Expand the definition?
In addition to #WomenHumanitarians, for this year’s World Humanitarian Day calling attention to another marginalized group is perhaps warranted.

An incredibly complex industry constantly in flux, the humanitarian ecosystem is not precisely defined, especially at the margins; who is and who is not counted as a ‘humanitarian’ is open to question, at least for some.

There has been much written about ‘professionalizing’ the sector, and I agree with those who critique random ‘do-gooders‘ trying to do aid or development work (there are too many egregious examples to cite). I realize that some might interpret even considering ‘refugee humanitarians’ to be a step in the wrong direction, and I grant that point to those critics.  That said, I’ll forge on.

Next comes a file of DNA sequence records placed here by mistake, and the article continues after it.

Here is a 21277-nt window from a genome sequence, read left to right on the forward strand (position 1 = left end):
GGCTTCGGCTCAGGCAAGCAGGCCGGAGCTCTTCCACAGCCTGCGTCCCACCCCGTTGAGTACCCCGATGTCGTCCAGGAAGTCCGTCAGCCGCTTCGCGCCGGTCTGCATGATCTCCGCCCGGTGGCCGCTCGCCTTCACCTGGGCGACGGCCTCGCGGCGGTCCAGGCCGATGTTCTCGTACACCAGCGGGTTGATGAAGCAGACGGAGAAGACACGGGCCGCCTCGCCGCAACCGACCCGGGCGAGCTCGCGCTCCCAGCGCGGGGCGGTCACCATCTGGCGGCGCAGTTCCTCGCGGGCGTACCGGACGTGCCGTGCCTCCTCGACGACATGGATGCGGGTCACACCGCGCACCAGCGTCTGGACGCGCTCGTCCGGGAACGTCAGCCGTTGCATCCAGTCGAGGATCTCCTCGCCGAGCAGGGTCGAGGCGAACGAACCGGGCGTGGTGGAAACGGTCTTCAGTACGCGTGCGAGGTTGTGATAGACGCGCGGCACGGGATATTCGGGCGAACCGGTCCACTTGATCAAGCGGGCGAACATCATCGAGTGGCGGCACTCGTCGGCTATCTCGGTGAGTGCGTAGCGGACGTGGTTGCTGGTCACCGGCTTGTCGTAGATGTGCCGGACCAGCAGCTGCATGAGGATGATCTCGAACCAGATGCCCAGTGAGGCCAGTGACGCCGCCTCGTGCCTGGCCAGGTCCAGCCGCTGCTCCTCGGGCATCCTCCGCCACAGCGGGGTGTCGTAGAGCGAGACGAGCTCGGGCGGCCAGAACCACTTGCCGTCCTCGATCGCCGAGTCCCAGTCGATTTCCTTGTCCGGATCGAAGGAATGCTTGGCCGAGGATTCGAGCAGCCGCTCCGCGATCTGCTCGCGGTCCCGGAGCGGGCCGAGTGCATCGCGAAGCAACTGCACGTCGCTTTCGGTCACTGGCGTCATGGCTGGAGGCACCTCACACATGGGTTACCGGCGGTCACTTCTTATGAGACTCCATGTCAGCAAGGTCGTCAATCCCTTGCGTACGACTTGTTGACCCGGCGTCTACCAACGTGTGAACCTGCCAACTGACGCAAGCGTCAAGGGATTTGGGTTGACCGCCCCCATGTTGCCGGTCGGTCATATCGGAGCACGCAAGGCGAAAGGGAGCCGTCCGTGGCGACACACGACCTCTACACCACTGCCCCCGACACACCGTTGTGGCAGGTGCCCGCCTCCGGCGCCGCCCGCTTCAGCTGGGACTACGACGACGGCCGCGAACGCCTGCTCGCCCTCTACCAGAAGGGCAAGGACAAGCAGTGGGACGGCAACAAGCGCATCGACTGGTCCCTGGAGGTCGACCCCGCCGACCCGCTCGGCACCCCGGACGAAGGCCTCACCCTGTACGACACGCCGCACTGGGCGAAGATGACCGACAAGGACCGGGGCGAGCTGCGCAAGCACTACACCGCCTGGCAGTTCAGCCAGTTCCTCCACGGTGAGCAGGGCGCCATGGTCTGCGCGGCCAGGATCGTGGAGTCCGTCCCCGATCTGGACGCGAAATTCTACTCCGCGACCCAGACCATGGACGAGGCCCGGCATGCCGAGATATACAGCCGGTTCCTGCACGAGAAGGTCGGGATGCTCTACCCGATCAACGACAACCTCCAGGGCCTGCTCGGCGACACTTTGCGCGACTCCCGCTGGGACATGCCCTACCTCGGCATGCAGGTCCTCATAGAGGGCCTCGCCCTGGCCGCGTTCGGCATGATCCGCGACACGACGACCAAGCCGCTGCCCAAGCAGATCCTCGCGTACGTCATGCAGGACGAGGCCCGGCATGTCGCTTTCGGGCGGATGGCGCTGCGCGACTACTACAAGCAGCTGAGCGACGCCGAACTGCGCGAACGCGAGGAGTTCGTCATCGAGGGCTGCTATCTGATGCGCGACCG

In the last several months I have been learning about the Rohingya refugee emergency and have communicated with over a dozen young men and women, most of whom came to Cox’s Bazar as refugees just after the 25 August 2017 genocide. In my writings I have referred to refugees who volunteer their services to various NGOs as ‘refugee humanitarians.’

By calling refugees that do ‘volunteer work’ or receive ‘Cash for Work’ (CFW) ‘refugee humanitarians’ I am pressing the ‘what is a humanitarian’ question in a different, and I hope meaningful, direction.

According to one international humanitarian, Emily Reid, a young woman working as an advocacy advisor for the Danish Refugee Council, although there are many technical and even legal issues using the term in official communications, ‘humanitarian’ fits.